Toxic Bosses -

Toxic Bosses

I've noticed an interesting trend in my email in-box. There are more developers than ever unhappy in their jobs, but who intend to stick it out till the economy improves. Then they are gone, history, off to greener pastures.

“I can't take the risk of quitting”, one correspondent who wishes to remain anonymous wrote, “my job sucks, the boss is an a**, and he treats the programmers like dirt. There are like no jobs out there. Here in the Valley I'm lucky to be employed at all. If this economy ever improves most of us engineers are out of here so fast it'll make management's eyes spin.”

Trust me: the economy will improve. Jobs will materialize. Hiring will once again resume. Once that happens expect a massive employee migration. Developers will leave in search of better salaries and working conditions. They'll take their unique knowledge of company products. Sure, they can be replaced, but at what cost? Managers will — if they are lucky — hire new folks who will need a year to learn the intricacies of the company's 500,000-line code-base.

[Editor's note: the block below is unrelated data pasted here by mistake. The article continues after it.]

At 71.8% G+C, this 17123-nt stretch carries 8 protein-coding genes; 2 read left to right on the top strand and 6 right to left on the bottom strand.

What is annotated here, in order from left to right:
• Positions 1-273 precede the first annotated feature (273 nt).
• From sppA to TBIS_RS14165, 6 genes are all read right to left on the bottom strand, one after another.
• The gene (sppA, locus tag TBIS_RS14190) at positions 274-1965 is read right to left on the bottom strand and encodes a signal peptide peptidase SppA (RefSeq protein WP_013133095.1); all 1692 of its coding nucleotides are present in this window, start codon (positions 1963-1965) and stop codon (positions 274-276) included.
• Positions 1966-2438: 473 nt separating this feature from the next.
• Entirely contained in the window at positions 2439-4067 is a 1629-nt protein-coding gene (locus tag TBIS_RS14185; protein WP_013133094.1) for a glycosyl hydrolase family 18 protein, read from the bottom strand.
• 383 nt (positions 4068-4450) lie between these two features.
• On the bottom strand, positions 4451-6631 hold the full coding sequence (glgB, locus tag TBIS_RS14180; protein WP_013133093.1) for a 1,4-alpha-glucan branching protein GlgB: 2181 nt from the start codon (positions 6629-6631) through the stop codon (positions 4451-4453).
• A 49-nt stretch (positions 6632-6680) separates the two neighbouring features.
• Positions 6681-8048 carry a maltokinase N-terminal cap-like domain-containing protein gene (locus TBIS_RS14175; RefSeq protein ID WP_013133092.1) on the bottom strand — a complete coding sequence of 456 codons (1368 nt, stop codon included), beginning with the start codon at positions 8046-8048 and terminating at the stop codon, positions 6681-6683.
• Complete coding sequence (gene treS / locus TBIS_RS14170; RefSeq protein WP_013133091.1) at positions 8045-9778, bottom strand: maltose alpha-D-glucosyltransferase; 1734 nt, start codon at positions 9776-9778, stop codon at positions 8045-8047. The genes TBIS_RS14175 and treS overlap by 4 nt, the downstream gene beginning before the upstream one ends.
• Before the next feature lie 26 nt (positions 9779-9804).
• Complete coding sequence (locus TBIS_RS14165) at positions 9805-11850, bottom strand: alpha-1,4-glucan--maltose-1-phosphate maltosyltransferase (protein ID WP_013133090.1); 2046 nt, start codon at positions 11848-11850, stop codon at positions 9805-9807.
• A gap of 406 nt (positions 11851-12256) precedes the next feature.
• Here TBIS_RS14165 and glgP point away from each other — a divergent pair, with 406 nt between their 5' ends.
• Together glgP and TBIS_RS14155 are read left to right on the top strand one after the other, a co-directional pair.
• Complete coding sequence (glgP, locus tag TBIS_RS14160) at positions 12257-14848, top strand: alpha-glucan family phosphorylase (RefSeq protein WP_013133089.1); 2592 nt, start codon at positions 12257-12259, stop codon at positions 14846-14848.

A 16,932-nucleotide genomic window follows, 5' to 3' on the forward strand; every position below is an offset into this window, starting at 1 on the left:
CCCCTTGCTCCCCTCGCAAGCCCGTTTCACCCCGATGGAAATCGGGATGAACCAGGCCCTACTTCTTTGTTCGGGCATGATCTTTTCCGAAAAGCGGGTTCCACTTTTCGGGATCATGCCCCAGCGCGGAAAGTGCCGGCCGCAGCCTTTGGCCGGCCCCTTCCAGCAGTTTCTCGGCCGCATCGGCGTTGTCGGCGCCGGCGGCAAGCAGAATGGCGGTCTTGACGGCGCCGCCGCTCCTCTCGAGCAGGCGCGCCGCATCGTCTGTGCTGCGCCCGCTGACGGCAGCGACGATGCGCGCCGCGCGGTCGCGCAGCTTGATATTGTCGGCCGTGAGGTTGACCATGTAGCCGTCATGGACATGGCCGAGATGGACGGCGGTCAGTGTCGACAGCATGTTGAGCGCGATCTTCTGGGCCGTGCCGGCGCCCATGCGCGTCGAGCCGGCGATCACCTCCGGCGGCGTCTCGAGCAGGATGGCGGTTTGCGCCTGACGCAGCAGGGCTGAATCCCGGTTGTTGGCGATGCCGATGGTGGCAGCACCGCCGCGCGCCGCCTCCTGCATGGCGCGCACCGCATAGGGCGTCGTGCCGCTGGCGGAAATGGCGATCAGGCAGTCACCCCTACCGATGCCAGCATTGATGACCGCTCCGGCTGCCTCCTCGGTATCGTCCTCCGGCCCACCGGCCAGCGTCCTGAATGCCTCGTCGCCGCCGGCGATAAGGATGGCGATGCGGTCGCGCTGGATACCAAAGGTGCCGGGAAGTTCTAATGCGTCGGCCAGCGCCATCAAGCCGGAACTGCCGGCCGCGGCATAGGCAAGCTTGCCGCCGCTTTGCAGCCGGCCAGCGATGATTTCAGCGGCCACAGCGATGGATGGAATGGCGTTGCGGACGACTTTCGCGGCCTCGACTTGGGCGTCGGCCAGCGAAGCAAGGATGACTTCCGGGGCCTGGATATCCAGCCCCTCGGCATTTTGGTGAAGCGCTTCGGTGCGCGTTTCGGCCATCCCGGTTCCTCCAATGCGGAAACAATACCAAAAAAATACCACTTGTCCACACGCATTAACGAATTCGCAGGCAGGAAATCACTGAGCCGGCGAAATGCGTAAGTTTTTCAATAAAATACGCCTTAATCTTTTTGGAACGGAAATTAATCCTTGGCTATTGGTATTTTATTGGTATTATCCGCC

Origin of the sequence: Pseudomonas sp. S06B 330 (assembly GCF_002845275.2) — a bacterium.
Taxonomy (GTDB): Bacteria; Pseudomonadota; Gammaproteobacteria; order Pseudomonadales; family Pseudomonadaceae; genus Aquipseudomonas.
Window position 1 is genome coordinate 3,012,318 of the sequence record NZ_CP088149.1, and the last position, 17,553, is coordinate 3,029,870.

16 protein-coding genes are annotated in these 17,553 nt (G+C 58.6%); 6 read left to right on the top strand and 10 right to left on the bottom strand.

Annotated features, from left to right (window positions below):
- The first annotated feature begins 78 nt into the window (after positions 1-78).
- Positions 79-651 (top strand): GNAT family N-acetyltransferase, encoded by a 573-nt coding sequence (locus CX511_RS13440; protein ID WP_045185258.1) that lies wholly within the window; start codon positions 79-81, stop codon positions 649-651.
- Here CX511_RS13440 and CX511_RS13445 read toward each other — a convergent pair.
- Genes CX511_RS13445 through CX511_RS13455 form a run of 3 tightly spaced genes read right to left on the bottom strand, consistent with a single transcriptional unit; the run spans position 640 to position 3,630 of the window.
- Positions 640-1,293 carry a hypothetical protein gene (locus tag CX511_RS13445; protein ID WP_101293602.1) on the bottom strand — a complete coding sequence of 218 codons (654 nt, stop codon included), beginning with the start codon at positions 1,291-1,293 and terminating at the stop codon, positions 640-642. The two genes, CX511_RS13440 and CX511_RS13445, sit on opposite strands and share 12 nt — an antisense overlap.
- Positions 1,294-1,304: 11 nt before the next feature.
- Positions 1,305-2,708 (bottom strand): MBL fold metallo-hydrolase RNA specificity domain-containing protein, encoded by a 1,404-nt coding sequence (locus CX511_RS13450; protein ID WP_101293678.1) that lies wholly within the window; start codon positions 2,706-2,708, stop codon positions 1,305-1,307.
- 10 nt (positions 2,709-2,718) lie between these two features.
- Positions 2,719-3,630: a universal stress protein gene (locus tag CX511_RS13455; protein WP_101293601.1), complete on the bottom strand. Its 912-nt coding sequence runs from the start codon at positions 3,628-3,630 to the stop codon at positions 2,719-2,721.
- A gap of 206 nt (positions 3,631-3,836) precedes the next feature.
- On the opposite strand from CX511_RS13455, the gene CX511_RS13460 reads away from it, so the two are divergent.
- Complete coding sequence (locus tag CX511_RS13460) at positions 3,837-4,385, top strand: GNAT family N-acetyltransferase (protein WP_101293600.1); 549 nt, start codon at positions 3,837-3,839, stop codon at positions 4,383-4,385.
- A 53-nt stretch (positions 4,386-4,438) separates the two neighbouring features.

Or, as is so common, the new hires will react the way programmers have since the dawn of the computer age: “This code is crap. I'll have to rewrite it all.”

The crummy economy means even in the best situations fewer developers are doing more work, often one person taking over projects left unfinished by a number of laid-off colleagues. The virtual collapse of datacom has hit the embedded space especially hard. Stress is high. Fear of job loss increases the stress.